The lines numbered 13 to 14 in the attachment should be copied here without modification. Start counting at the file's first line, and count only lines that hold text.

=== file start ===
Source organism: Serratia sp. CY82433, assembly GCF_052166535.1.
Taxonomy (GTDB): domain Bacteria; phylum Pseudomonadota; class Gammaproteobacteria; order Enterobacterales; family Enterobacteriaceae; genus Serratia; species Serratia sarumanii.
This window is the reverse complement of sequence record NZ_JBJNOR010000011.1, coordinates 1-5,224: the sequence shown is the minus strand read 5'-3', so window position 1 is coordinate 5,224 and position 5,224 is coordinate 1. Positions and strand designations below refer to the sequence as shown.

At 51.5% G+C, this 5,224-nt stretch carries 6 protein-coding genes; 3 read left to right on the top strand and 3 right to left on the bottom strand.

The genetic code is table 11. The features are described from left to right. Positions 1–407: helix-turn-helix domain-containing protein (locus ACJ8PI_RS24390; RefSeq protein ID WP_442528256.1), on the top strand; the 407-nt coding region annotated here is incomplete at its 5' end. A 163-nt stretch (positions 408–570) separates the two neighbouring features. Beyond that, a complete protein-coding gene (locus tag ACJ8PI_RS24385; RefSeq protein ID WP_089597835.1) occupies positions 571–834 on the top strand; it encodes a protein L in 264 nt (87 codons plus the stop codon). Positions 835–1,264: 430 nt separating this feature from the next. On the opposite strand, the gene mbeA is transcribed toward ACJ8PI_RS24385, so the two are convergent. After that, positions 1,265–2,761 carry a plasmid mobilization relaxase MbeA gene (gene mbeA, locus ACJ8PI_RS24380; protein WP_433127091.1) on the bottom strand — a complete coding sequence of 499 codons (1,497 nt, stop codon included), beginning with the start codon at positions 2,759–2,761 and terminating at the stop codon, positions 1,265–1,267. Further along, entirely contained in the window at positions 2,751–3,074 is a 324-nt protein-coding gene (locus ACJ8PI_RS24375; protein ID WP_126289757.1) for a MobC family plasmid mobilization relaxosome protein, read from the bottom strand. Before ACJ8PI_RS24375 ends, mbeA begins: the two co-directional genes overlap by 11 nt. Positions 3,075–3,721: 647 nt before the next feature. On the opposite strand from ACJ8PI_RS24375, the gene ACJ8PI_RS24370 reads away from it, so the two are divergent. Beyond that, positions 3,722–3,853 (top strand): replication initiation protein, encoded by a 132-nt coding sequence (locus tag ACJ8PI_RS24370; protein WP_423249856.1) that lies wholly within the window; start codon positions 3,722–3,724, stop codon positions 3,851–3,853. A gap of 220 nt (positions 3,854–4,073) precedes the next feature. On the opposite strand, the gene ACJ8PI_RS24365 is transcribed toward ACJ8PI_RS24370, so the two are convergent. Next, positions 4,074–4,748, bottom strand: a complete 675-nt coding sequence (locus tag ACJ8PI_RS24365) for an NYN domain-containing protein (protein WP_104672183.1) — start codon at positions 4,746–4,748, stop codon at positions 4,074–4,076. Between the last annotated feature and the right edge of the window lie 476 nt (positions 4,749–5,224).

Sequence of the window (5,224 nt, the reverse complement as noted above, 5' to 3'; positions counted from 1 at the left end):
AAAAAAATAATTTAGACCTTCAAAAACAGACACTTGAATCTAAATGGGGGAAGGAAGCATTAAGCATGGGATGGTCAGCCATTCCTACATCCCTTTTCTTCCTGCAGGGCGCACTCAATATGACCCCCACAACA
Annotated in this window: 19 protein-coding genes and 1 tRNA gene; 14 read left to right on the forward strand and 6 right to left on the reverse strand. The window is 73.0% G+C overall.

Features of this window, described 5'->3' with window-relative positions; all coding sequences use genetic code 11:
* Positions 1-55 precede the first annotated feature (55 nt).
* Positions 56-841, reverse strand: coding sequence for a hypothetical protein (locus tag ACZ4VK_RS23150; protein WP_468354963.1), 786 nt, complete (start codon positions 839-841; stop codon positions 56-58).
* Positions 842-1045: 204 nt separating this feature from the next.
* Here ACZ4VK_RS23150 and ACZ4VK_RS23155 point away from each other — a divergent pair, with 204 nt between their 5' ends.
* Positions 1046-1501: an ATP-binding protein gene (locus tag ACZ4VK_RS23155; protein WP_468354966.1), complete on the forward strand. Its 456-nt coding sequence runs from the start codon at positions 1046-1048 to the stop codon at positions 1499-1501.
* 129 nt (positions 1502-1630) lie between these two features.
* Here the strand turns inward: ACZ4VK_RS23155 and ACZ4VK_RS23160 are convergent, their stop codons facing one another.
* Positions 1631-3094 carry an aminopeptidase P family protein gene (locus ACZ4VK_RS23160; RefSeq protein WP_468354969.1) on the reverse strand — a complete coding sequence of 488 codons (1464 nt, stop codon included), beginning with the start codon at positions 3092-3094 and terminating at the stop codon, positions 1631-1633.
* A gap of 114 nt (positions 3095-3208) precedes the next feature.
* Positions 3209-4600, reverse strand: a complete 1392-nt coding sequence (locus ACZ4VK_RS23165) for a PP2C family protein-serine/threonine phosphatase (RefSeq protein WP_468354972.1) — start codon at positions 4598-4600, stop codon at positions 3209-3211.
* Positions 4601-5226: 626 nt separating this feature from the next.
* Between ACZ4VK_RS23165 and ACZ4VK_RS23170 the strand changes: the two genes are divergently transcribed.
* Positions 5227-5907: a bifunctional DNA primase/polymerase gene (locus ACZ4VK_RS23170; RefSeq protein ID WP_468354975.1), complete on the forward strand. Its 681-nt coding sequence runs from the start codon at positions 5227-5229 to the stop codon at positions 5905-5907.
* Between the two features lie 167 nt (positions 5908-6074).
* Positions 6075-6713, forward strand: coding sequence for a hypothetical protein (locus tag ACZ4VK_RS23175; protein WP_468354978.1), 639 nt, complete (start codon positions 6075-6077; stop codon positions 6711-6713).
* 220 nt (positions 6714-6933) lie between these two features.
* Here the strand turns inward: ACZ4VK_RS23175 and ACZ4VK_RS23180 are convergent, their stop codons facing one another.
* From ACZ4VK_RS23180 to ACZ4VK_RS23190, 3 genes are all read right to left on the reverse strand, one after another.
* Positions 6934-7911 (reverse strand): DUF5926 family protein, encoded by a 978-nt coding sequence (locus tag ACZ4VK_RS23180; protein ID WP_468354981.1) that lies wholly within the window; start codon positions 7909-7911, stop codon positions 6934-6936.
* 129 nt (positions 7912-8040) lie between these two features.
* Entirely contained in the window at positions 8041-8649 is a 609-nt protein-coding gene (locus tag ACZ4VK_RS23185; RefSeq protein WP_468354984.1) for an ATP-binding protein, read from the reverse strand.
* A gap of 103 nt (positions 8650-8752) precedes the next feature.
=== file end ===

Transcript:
* Here ACZ4VK_RS23150 and ACZ4VK_RS23155 point away from each other — a divergent pair, with 204 nt between their 5' ends.
* Positions 1046-1501: an ATP-binding protein gene (locus tag ACZ4VK_RS23155; protein WP_468354966.1), complete on the forward strand. Its 456-nt coding sequence runs from the start codon at positions 1046-1048 to the stop codon at positions 1499-1501.